Women’s Social and Political Union (WSPU) (1903-1917)
“We shall fight against the condition of affairs, so long as life is in us” – Emmeline Pankhurst
Despite the social expectations that women be submissive and silent, in 1903, British women founded the Women’s Social and Political Union (WSPU). It all began in the Pankhurst’s family home with a small gathering of women. At first, none of the women held any leadership positions because of their desire to have elected government officials—all of whom were men. However, Emmeline Pankhurst and her two daughters, Christabel and Sylvia, became the major leaders who dictated the activities of the organization. These women were unhappy with the poor results of the existing National Union of Women’s Suffrage Societies, and they strongly believed that their tactics of persuasion and lobbying were useless.
The WSPU became an exclusively women’s organization fighting to obtain women’s suffrage by all means necessary. This does not mean that they did not have male supporters. In reality, many men wanted new social reforms that would spread to women and help them. The organization’s first efforts were directed at persuading politicians to pass bills that would support women’s suffrage in 1905. Though they were met with opposition, with this stunt, they gained publicity and the group began to grow. The organization began to use the colors white, purple, and green as well as use the slogan “deeds, not words.” In response to the lack of support from the government, they would show great opposition to political parties that did not support their women’s agenda.
Soon after, the WSPU developed militant tactics, which for women was very unexpected during this time. These militant tactics included demonstrations, destruction of property, and lobbying. The leaders of the organization strongly believed that with the use of militant tactics they would be able to draw attention to their social needs as women. While these women did not harm civilians with the use of militant tactics, militant action—especially from women—was uncommon at this time. Many windows were broken, some buildings were set on fire, and women gathered in large crowds. The British government did not support their unruly behavior because women were expected to stay in the home and patiently await a change. As a result, the British government began to arrest many of the WSPU members.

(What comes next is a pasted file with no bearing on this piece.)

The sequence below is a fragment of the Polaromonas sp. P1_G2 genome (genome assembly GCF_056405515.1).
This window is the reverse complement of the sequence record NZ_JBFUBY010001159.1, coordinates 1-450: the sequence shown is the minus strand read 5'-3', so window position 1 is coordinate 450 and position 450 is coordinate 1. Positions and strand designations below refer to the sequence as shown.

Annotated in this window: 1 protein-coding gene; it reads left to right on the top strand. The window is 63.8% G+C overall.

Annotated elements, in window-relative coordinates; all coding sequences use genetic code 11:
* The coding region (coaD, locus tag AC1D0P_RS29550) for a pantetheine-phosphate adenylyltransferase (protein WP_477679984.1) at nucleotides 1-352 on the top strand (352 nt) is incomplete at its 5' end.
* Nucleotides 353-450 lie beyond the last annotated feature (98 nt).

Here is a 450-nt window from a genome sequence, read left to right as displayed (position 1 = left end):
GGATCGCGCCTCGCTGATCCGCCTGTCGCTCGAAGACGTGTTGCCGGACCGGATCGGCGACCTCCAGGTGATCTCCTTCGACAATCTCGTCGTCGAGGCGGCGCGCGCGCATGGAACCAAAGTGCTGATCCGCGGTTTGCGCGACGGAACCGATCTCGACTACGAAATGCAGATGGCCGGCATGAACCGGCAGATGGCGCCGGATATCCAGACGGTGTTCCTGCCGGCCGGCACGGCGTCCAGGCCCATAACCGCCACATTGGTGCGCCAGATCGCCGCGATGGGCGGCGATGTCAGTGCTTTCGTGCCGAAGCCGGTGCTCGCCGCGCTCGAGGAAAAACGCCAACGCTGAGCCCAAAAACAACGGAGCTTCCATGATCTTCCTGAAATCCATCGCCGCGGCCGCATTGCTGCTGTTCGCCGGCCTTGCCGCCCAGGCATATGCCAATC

However, these women were not stopped by imprisonment. Instead, they began to organize hunger strikes in protest of the continuous imprisonment of their members. While in prison, these women combatted terrible conditions as a result of tight quarters and poor sanitation. When their hunger strikes began, they also had to overcome force-feeding by the prison guards. The British government eventually passed the Prisoner’s Act in 1913, which allowed women who were near death or very unhealthy to leave the prison. To prevent as well as protect the women from returning to prison, the WSPU organized a Bodyguard team. These teams of women were willing to help their co-members even if it required using militant tactics and violence. Even though it may have been shocking to the government as well as the public, these women were passionately and proactively seeking a change not only through harming other objects but also themselves.
At beginning of World War I, the WSPU, primarily led by Christabel Pankhurst, began to actually show nationalist sentiments and work with the British government. They began to urge women to help or contribute in the war by either joining the industry production or volunteering. Many of the female participants followed this example and moved to these occupations. The WSPU was no longer drawing in the public’s attention because they were complying with the needs of society. Without the public’s attention, the organization dissolved in 1917.
The WSPU set an example for women in many other countries, which eventually resulted in women gaining the right to vote. It is eye opening to see the extreme actions and situations, which the women were willing to participate in, in order to gain women’s suffrage. Women, who had chosen peaceful methods, had few results and were often ignored by society. However, the WSPU, who used militant tactics, moved in the correct direction by forcing society to pay attention to women’s needs. The organization shows that to create social change a person must be willing to challenge social norms through any means necessary.
Carina Ochoa, Chemistry and Women’s and Gender Studies, Class of 2018
Literature and Websites
- “Emmeline Pankhurst ‘Why We Are Militant’ in Lives and Voices: Sources in European Women’s History, ed. Lisa DiCarpio and Merry E. Wiesner, 387-392. Boston: Houghton Mifflin Company, 1982.
- “Emmeline Pankhurst.” Biography, at https://www.biography.com/people/emmeline-pankhurst-9432764 (Accessed 9 April 2018)
- “Women’s Social and Political Union.” Wikipedia, at https://en.wikipedia.org/wiki/Women%27s_Social_and_Political_Union (Accessed 9 April 2018)
- Fuchs, Rachel and Victoria Thompson. Women in Nineteenth-Century Europe, 167-169. Basingstoke and New York: Palgrave Macmillan, 2005.
- Mayhall, Laura E. Nym,The Militant Suffrage Movement: Citizenship and Resistance in Britain, 1860-1930, 98-116. Oxford: Oxford University Press, 2003.
- Rosen, Andrew. Rise Up, Women!, 45-78. London and New York: Routledge, 2013.